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In brief

The case of Walter Elliott Holdings Pty Ltd v Fraser Coast Regional Council [2015] QPEC 8, concerned an application heard by the Queensland Planning and Environment Court. Walter Elliott Holdings Pty Ltd, a developer that had received a development approval for a relocatable home park, sought declaratory and consequential relief from the court to the effect that infrastructure charges should have been levied at the rate for two bedroom relocatable dwellings, and the development was subject to a 20% subsidy of applicable infrastructure under the Fraser Coast Regional Council's Infrastructure Charges Incentives Administrative Policy.

The main issues in dispute were whether a study or multi-purpose room in a two bedroom relocatable home constituted a third bedroom for the purpose of infrastructure charging, and whether the 20% subsidy under the Incentives Administrative Policy should have been applied by the council to the development.

The court found that the development was only for two bedroom relocatable homes and the council should have applied the rate for a two bedroom dwelling, and that the council did not consider the policy. The adopted infrastructure charges notice given by the council was set aside. The council was ordered to issue an adopted infrastructure charge notice by applying the correct rate and decide whether the 20% subsidy under the policy applied to the development.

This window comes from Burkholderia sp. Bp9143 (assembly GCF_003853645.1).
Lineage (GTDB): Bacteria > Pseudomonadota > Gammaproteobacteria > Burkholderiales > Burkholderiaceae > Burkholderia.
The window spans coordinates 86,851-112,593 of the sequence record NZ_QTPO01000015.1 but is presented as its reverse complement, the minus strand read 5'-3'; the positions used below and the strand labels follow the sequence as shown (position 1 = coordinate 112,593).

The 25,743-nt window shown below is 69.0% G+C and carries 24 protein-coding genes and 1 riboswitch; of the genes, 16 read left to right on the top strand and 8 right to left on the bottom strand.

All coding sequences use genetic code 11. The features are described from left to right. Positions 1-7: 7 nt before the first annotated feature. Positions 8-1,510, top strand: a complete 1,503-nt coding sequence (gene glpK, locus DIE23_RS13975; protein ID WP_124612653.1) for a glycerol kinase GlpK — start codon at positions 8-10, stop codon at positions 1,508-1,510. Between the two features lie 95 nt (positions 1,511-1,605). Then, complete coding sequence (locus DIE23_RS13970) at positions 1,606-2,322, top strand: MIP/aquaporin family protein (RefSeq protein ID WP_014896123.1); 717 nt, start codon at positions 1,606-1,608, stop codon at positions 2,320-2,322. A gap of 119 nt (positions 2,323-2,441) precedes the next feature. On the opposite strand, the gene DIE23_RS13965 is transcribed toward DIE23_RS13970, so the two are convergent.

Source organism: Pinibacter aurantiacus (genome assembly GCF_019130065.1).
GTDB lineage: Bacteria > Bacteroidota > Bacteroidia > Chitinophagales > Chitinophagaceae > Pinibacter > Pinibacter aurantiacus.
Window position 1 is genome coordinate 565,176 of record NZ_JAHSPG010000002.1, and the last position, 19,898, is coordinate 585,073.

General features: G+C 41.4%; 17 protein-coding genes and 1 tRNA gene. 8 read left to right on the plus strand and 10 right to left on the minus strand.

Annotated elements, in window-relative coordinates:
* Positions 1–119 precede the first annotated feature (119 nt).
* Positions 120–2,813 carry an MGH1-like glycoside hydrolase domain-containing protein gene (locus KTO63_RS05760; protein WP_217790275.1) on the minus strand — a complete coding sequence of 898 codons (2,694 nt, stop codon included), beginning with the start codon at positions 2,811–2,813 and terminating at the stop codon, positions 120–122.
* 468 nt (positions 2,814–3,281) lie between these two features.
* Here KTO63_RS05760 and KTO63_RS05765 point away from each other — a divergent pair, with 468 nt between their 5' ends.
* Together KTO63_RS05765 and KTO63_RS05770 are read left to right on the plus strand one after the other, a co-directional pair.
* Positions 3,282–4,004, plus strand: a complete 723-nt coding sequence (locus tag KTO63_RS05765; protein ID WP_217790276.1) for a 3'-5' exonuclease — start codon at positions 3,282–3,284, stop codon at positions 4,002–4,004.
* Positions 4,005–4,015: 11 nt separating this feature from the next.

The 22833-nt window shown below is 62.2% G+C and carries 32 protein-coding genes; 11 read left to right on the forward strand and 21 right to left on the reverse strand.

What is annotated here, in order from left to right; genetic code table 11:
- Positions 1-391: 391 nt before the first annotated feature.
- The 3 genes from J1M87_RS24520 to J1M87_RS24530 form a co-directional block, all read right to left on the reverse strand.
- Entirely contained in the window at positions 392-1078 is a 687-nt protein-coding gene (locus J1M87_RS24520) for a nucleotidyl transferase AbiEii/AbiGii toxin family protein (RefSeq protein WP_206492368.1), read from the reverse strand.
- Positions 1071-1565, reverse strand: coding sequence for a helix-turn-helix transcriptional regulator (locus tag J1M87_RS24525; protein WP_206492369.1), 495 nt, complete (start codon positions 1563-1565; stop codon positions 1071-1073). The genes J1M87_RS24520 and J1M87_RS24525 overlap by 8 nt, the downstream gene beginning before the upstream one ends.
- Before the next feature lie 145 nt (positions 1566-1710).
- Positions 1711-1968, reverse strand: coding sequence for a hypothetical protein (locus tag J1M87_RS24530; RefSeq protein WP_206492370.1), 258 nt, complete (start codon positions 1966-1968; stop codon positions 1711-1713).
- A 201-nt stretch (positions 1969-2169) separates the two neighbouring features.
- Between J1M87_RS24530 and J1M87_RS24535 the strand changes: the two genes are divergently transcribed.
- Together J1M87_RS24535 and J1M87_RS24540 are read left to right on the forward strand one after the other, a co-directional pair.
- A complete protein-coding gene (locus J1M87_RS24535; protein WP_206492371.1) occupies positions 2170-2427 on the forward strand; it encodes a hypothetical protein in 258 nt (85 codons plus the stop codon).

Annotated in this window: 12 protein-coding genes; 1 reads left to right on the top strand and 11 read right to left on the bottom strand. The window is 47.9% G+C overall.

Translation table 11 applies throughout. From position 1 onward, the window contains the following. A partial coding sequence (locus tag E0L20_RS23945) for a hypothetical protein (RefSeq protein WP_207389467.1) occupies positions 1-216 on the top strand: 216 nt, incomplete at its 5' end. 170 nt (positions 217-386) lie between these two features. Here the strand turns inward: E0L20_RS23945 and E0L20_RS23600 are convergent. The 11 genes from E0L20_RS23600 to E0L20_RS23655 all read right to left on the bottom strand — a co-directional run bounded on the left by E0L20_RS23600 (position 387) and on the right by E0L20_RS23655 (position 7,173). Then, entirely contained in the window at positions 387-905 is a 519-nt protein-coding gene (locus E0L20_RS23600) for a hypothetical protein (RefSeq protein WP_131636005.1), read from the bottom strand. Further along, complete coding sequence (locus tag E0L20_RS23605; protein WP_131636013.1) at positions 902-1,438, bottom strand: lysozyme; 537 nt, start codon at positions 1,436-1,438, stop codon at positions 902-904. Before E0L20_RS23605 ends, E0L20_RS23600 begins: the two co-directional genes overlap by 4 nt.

Court found that the developer only sought to reserve flexibility to internal design choice and it was clear that the proposed homes would be two bedroom relocatable homes

The court observed that the planning report which accompanied the development application included example designs of proposed relocatable homes, some of which contained two bedrooms and some contained an additional room which was labelled as either a "study" or "multi-purpose room". The council applied the higher infrastructure charging rate for a three or more bedroom relocatable dwelling, rather than the charging rate for a two bedroom relocatable dwelling because it considered that the study or multi-purpose room could be used as a bedroom.

The council relevantly noted that the planning report provided that "it is requested that these designs not be stamp (sic) approved as to allow for flexibility in house design for future stages" and that the example design plans were not part of the approved plans. The report also contained statements about the development containing only two bedroom relocatable homes.

Accordingly, in the court's view the developer only sought to reserve some flexibility to internal design choice for the proposed two bedroom dwellings, and the council would be in no doubt that the developer was seeking a development approval for two bedroom relocatable homes only. The court did not consider that there was any factual or legal justification for the council to unilaterally treat the additional room labelled as a "study" or "multi-purpose room" as a third bedroom.

Court found that the approved development was for two bedroom relocatable homes and the council should have used the infrastructure charging rate for a two bedroom dwelling

The development approval did not expressly specify the bedroom type or otherwise limit the number of bedrooms. On that basis, the council applied the infrastructure charge for the highest use permitted by the development approval being a three or more bedroom relocatable dwelling.